From Tim Challies
In John Stott’s little book Your Mind Matters I found this quote from Martyn Lloyd-Jones. He was commenting on Matthew 6:30 in his Studies in the Sermon on the Mount and offered a great critique to those who feel that faith and thinking are opposites; that a person who has faith is a person who refuses to use his mind. Instead, says Lloyd-Jones, a person who exercises faith must use his mind.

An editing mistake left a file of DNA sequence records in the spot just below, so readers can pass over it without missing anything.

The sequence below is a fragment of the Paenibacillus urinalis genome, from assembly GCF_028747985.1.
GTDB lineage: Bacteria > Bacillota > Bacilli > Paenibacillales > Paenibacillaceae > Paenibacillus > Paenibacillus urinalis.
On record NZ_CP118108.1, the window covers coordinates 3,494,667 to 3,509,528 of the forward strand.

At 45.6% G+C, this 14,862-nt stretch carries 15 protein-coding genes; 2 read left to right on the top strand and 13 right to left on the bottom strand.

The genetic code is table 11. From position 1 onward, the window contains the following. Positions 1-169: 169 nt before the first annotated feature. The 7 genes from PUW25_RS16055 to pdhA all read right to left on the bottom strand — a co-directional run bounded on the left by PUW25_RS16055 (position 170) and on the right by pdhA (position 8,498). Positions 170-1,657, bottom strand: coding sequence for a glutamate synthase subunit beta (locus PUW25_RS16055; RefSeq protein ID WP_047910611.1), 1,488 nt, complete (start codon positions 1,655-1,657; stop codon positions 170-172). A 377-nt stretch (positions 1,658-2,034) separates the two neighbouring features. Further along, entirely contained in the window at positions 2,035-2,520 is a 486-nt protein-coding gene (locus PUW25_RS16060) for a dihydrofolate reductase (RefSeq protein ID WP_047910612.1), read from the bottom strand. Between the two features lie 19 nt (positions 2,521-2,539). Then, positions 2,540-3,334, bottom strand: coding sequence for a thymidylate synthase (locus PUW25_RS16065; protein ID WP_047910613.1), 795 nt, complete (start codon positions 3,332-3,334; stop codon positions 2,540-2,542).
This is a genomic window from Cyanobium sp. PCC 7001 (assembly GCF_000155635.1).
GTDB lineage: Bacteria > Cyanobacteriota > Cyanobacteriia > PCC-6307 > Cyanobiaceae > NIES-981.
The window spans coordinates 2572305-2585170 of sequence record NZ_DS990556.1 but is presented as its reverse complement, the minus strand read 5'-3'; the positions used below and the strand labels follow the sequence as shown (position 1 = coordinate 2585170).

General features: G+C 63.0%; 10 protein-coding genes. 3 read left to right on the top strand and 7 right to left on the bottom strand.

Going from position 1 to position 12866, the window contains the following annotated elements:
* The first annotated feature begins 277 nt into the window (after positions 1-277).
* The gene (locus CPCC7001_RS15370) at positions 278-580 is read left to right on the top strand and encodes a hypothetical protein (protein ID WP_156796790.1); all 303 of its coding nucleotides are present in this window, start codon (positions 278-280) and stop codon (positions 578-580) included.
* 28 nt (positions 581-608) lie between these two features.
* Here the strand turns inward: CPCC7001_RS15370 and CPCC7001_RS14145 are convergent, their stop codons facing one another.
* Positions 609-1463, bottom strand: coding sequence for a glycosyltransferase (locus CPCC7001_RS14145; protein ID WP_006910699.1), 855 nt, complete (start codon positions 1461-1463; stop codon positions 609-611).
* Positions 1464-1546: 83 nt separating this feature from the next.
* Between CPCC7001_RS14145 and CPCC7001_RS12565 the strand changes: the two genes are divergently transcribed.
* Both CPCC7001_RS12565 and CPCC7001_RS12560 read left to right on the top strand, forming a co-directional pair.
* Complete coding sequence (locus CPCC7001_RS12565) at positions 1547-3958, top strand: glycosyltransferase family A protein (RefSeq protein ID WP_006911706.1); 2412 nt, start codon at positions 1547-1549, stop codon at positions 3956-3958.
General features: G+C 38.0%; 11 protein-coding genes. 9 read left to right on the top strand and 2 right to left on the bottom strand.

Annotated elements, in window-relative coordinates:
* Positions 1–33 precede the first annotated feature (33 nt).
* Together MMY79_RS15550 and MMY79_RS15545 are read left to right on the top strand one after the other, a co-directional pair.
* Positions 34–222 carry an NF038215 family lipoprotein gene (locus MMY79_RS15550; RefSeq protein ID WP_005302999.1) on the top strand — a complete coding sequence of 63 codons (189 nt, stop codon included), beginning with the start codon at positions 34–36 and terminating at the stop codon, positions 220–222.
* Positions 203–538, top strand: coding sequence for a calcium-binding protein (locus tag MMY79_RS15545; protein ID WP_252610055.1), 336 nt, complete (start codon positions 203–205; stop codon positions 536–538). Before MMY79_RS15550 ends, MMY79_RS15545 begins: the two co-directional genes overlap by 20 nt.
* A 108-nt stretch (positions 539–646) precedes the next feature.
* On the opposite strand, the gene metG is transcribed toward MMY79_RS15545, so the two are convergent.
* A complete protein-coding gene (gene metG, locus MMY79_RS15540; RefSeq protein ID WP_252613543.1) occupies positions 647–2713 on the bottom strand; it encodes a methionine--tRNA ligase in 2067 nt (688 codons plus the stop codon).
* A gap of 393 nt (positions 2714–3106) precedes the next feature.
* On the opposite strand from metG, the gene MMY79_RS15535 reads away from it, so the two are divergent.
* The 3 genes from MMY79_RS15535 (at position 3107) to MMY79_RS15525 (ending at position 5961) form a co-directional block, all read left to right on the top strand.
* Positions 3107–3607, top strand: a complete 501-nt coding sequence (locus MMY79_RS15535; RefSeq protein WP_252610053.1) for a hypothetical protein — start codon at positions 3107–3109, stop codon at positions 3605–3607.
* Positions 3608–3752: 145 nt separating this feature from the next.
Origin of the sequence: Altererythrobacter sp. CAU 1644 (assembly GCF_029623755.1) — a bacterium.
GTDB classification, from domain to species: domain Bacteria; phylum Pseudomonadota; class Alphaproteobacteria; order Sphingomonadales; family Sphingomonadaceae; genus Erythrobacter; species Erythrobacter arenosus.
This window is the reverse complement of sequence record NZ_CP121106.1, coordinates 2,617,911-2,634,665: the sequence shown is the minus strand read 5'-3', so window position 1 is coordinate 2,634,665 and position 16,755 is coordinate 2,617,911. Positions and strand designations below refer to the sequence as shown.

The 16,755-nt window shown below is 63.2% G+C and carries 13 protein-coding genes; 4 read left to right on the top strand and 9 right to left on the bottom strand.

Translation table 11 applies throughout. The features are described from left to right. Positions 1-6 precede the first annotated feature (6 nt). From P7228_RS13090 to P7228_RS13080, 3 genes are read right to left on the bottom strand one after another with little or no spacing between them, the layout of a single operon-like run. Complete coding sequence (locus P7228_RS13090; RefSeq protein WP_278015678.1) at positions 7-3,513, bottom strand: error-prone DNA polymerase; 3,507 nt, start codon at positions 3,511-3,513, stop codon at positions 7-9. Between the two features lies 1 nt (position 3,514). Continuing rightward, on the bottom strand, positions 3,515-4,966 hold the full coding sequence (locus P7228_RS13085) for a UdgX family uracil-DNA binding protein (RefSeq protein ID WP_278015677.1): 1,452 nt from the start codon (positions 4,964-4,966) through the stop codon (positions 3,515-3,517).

Faith according to our Lord’s teaching in this paragraph, is primarily thinking; and the whole trouble with a man of little faith is that he does not think. He allows circumstances to bludgeon him. … We must spend more time in studying our Lord’s lessons in observation and deduction. The Bible is full of logic, and we must never think of faith as something purely mystical. We do not just sit down in an armchair and expect marvelous things to happen to us. That is not Christian faith. Christian faith is essentially thinking. Look at the birds, think about them, draw your deductions. Look at the grass, look at the lilies of the field, consider them. … Faith, if you like, can be defined like this: It is a man insisting upon thinking when everything seems determined to bludgeon and knock him down in an intellectual sense. The trouble with the person of little faith is that, instead of controlling his own thought, his thought is being controlled by something else, and, as we put it, he goes round and round in circles. That is the essence of worry. … That is not thought; that is the absence of thought, a failure to think.